The Word of the Year: SCIENCE
Peter Lawler is Dana Professor of Government and former chair of the department of Government and International Studies at Berry College. He serves as executive editor of the journal Perspectives on Political Science, and has been chair of the politics and literature section of the American Political Science Association. He also served on the editorial board of the new bilingual critical edition of Alexis de Tocqueville’s Democracy in America, and serves on the editorial boards of several journals. He has written or edited fifteen books and over 200 articles and chapters in a wide variety of venues. He was the 2007 winner of the Weaver Prize in Scholarly Letters.\r\n\r\nLawler served on President Bush's Council on Bioethics from 2004 – 09. His most recent book, Modern and American Dignity, is available from ISI Books.\r\n\r\nFollow him on Twitter @peteralawler.
The Merriam-Webster people have named SCIENCE the word of the year.
Why? It had “the greatest increase in look-ups” in the online version of their dictionary. This data might be pretty solid, given that they have about 100 million look-ups a month. A lot more people wondered what science means in 2013. I have to admit that I did that myself, although I didn’t turn to the dictionary for help.
Now the humanities professor from Amherst who reports this finding on his Lingua Franca blog has what an over-the-top reaction. He says that 2013 was also “the year in which the humanities were officially buried.” And their funeral oration was “a scathing report issued by the American Academy of Arts and Sciences.” Their diagnosis was that the withering away of the humanities in our colleges and universities is evidence that “our country” has “a decaying soul.”
The humanities professor does admit that maybe one reason people haven’t been rushing to the dictionary for help on “humanities” is that the definitions given there are fuzzy and unhelpful. And let’s say they figured that in advance and so didn’t bother to look the word up.
That people are wondering what science means I take as a good sign. The word should be more contestable that it is.
For me, if you think about the origin the world science (scientia), it could only mean what we can really know, or knowledge of the way things (and people) really are.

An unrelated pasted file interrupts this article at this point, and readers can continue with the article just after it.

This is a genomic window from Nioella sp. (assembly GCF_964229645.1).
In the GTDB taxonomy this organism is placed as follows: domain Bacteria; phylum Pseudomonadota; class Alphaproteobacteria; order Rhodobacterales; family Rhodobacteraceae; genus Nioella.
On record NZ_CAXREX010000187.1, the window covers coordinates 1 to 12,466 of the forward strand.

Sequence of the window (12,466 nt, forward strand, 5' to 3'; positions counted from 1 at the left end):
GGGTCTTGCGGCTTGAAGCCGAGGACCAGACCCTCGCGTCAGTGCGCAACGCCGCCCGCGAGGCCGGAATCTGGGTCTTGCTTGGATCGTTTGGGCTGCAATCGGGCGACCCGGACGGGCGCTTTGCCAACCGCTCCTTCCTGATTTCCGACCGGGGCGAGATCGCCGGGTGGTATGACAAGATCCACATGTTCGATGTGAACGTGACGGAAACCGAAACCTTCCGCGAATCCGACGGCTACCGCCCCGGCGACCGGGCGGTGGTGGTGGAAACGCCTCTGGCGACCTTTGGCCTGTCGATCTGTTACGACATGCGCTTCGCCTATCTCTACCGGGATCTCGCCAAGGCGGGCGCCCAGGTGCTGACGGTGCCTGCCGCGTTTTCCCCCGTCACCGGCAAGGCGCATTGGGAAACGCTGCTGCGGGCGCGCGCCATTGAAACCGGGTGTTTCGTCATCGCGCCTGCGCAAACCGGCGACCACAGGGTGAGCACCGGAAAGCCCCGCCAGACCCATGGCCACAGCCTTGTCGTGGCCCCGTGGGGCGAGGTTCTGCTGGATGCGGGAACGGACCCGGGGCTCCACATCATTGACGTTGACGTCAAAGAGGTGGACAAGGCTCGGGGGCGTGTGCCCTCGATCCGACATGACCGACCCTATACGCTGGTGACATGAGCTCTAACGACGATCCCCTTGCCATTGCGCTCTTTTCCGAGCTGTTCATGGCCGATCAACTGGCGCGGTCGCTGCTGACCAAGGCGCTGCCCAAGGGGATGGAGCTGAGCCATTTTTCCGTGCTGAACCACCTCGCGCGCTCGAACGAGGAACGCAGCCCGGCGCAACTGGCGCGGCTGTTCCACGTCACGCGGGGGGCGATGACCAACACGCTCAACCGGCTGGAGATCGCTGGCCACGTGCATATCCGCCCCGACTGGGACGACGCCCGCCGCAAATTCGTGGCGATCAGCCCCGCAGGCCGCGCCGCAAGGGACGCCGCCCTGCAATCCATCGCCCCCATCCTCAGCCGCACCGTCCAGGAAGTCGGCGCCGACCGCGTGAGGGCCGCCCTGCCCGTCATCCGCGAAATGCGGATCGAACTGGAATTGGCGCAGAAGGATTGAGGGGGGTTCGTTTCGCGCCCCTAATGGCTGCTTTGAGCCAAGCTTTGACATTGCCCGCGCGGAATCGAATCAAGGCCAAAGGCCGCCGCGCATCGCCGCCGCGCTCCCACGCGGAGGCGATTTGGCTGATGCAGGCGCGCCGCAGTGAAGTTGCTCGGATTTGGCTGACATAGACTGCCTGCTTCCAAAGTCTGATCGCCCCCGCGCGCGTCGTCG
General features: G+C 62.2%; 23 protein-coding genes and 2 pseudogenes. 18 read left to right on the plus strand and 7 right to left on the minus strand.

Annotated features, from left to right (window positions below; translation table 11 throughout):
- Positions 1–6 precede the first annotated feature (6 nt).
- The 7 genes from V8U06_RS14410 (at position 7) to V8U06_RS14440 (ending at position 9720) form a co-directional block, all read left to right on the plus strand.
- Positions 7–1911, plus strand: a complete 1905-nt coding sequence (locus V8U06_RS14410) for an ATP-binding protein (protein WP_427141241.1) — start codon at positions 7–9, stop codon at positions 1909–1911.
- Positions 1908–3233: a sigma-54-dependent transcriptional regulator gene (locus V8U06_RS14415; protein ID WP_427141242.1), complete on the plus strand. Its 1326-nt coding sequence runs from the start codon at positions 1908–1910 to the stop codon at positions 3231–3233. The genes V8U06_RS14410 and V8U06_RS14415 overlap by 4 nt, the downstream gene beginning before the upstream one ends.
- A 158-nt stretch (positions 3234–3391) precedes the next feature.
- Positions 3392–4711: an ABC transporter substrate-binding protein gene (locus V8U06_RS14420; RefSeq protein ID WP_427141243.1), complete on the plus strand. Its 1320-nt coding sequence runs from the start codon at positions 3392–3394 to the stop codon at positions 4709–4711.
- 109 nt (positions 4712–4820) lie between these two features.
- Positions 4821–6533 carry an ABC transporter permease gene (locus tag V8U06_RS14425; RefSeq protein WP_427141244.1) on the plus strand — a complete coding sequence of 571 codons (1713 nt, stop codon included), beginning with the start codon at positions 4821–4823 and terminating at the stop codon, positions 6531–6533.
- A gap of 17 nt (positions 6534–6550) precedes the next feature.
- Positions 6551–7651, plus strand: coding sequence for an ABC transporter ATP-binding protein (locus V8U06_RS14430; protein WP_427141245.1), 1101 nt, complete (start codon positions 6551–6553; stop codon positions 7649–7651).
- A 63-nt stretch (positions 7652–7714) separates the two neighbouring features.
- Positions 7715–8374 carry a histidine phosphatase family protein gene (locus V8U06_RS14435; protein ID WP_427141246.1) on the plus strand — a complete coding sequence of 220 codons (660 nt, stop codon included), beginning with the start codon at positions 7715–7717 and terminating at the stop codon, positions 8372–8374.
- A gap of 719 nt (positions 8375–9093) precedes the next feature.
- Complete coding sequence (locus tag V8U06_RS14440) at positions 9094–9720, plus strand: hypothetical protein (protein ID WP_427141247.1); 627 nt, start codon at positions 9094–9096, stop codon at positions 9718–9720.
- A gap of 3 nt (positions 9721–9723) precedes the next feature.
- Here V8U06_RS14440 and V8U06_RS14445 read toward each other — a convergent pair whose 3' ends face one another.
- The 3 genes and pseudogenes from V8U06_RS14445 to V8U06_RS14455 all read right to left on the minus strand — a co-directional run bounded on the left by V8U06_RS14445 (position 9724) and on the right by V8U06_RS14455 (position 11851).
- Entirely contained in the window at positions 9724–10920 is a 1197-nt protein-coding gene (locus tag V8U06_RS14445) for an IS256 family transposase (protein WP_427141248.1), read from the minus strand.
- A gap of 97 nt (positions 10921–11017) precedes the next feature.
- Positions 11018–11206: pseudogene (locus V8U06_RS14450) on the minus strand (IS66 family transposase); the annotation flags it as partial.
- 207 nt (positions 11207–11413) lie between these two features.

To be scientific, to be a bit more imprecise, is to be empirical. It is, from one view, not to be satisfied with dogma or opinion. It is to be the man from Missouri, who says don’t tell me, show me. As Socrates repeatedly explains, it’s not to rely on hearsay evidence.
Science is also not thinking abstractly. The philosopher Hegel, who thought he discovered the science of History and had become wise, says that the philosopher is the least abstract thinker. He doesn’t “abstract from” anything, he explains everything. Many modern claims for science—such as the science of economics—gain clarity through abstracting from inconvenient phenomena. I would think you need to read Hegel—no easy task—before you say you know he can’t explain everything. The least you will discover is that he operates at a higher pay grade than say Richard Dawkins or E.O. Wilson.
When scientists forget what they haven’t explained or can’t explain, they fall prey to scientism. It’s not that economists can’t explain a lot. But who can deny that libertarian popularizing economics who claim to account for everything we do fall prey to scientism? By saying that everything has an economic or self-interested cause and can be explained by prevailing mode of the division of labor, our economists often turn their science into a kind of propaganda. So too do our popularizing evolutionary theorists, whose accounts of human behavior are also quite speculative and incredible to philosophers and poets who have given a lot more detailed attention to the relevant phenomena.
Marx also turned science into a kind of propaganda, but he actually thought that was a scientific thing to do. He thought that what he thought he knew had to be proven true through revolutionary action. We see a similar kind of thinking animating the Controller in the scientific novel The Brave New World, and in the programmatic efforts of the behaviorist scientist B.F. Skinner in Beyond Freedom and Dignity.